We had booked a walking tour (8 hours total, 4 hours on Monday, 4 on Tuesday) and our guide picked us up at the hotel. Jana, a very small person with purple hair, took us our a walking tour of the castle complex that morning. It was amazing! The castle, construction began around 1000 AD was great (there was a bit of rain but nothing too serious) and the cathedral quite Gothic. 
Cathedral:
We went into some parts of the castle where they used to have jousting tournaments (right in the grand hall), banquets, markets, court with the King, and all that. 
Great hall:
We even saw the windows where they chucked out some of the Hapsburgs (I think) people who were trying to force Catholicism (the Hussites did the chucking). Unfortunately, when the guys survived the million foot fall (by falling into manure) the whole fiasco turned into a miracle and really strengthened the faith of some. (throwing people out of windows (to kill them, not just to embarrass them) is an extremely popular activity in the Czech Republic. They call it "defenestration" (who has a word for throwing people out of windows?). Nearly every building we went into had some window where so and so was thrown out, even today, there are still some laws that allow for you to toss people out I think).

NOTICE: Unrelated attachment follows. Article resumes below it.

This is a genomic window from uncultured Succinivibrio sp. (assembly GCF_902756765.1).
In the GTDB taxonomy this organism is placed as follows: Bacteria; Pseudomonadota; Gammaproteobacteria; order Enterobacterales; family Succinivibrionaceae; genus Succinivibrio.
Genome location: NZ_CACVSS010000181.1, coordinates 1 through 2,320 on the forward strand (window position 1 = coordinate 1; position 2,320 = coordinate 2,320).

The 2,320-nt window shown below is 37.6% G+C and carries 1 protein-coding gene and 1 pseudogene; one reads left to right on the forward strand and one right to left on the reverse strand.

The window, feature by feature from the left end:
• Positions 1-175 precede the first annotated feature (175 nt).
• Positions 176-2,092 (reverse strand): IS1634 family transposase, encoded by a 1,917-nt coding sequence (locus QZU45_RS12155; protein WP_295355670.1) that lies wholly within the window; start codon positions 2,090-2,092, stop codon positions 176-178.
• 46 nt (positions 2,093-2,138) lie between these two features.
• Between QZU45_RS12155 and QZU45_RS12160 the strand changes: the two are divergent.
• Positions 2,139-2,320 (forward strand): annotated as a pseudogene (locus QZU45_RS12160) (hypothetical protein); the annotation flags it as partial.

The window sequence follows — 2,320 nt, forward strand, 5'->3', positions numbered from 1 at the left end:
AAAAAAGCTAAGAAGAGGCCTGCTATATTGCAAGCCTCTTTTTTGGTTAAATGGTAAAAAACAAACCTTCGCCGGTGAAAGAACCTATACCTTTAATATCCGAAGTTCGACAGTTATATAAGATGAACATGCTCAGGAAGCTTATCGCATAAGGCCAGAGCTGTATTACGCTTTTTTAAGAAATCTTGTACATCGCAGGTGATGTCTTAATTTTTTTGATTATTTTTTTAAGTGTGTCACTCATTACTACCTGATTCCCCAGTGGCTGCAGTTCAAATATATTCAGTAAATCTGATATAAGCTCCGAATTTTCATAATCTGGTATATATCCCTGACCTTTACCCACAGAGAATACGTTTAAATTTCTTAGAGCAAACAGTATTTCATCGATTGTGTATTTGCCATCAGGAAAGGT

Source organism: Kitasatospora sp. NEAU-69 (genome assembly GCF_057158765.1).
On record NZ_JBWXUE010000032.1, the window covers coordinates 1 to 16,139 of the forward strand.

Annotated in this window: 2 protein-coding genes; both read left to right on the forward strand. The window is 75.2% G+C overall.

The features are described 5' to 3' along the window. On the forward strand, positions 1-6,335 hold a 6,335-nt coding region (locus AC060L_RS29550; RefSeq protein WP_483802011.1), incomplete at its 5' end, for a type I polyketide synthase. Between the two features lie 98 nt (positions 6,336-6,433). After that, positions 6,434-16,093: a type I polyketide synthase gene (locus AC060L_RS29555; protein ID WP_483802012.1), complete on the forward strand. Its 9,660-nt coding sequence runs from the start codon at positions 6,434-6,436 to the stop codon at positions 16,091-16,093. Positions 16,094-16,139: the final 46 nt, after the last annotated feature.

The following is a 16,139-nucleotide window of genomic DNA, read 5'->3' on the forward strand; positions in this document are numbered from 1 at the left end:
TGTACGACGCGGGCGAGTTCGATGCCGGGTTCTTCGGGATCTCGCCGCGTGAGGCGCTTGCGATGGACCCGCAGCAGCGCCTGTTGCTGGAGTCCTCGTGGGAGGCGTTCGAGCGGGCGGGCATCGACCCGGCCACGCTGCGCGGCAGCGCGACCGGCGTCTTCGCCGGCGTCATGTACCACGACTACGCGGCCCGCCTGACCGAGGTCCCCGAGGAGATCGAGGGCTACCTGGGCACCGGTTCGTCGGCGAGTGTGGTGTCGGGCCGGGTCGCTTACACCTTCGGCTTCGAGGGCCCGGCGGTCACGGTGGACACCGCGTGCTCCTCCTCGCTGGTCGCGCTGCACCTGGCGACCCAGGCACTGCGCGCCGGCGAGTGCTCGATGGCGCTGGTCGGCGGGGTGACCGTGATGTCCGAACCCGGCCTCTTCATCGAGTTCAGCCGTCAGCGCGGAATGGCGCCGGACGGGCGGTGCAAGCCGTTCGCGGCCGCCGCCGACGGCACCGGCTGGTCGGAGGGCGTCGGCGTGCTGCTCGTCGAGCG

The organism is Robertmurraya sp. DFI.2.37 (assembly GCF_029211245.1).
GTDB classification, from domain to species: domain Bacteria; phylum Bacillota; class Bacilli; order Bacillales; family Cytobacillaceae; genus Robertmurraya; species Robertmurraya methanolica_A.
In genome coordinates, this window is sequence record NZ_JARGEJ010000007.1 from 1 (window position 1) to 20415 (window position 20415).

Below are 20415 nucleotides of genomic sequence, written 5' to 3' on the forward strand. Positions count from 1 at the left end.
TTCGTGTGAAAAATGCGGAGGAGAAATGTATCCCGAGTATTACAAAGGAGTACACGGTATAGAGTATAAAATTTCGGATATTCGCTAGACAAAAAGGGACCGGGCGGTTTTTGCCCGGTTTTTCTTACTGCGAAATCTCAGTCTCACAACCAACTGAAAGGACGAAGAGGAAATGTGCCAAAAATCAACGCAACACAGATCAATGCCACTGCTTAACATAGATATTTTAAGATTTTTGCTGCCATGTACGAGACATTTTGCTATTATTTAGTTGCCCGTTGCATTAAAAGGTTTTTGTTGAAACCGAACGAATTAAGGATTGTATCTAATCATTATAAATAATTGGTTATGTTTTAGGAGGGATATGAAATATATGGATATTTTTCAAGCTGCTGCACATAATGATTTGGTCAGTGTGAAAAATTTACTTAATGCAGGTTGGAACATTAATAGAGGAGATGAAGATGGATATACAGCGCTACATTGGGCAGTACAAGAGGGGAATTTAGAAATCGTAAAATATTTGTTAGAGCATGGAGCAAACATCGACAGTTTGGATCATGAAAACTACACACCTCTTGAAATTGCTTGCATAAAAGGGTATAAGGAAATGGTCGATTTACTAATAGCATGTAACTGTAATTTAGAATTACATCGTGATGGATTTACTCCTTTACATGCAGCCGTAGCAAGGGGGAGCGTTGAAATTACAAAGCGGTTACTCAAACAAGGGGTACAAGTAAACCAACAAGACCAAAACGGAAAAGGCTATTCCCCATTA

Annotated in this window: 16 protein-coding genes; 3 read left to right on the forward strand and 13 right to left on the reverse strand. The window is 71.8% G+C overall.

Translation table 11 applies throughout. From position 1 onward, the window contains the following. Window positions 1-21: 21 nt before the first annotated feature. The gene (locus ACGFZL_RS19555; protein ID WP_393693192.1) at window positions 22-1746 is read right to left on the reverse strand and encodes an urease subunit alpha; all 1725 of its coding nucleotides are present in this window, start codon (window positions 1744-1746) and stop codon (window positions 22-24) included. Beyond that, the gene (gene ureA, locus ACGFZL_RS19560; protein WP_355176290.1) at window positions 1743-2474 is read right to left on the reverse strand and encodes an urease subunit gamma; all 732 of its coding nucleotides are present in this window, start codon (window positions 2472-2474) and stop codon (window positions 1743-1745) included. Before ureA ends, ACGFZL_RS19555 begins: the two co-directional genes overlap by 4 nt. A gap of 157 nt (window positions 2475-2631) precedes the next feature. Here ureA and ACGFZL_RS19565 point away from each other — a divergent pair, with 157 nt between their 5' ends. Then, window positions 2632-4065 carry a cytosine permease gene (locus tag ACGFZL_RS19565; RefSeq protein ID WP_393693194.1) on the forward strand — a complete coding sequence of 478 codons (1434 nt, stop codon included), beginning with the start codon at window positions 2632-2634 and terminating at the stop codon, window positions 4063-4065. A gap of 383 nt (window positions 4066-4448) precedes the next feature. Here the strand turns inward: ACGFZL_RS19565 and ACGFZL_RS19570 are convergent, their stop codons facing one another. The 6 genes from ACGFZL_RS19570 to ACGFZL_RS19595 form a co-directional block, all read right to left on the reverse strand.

Seeing the Castle and church complex and hearing the history was interesting because Austria and Prague have long been so connected. Prague (and the Czech Republic) were ruled by the Hapsburgs (part of the Austro-Hungarian empire) and so it was fascinating to see how the rulers were really quite popular in Austria with the people, but not so much in Prague (they were sort of thought of as foreign rulers, with the exception of one or two Hapsburgs who actually moved the capital to Prague and ruled from there, one of the Franz Joseph's I think). My favorite part of the castle was the Golden Lane. Set into the castle wall is this tiny lane of houses. The best way to describe it is a bunch of playhouses. If you were little, you would just die to play house here! The houses were mini, like the size of one or two bathrooms put together, just a little space for a bed, a table, and a few pieces of furniture.(I'll soon put up my own photos but here are some just to give you a visual)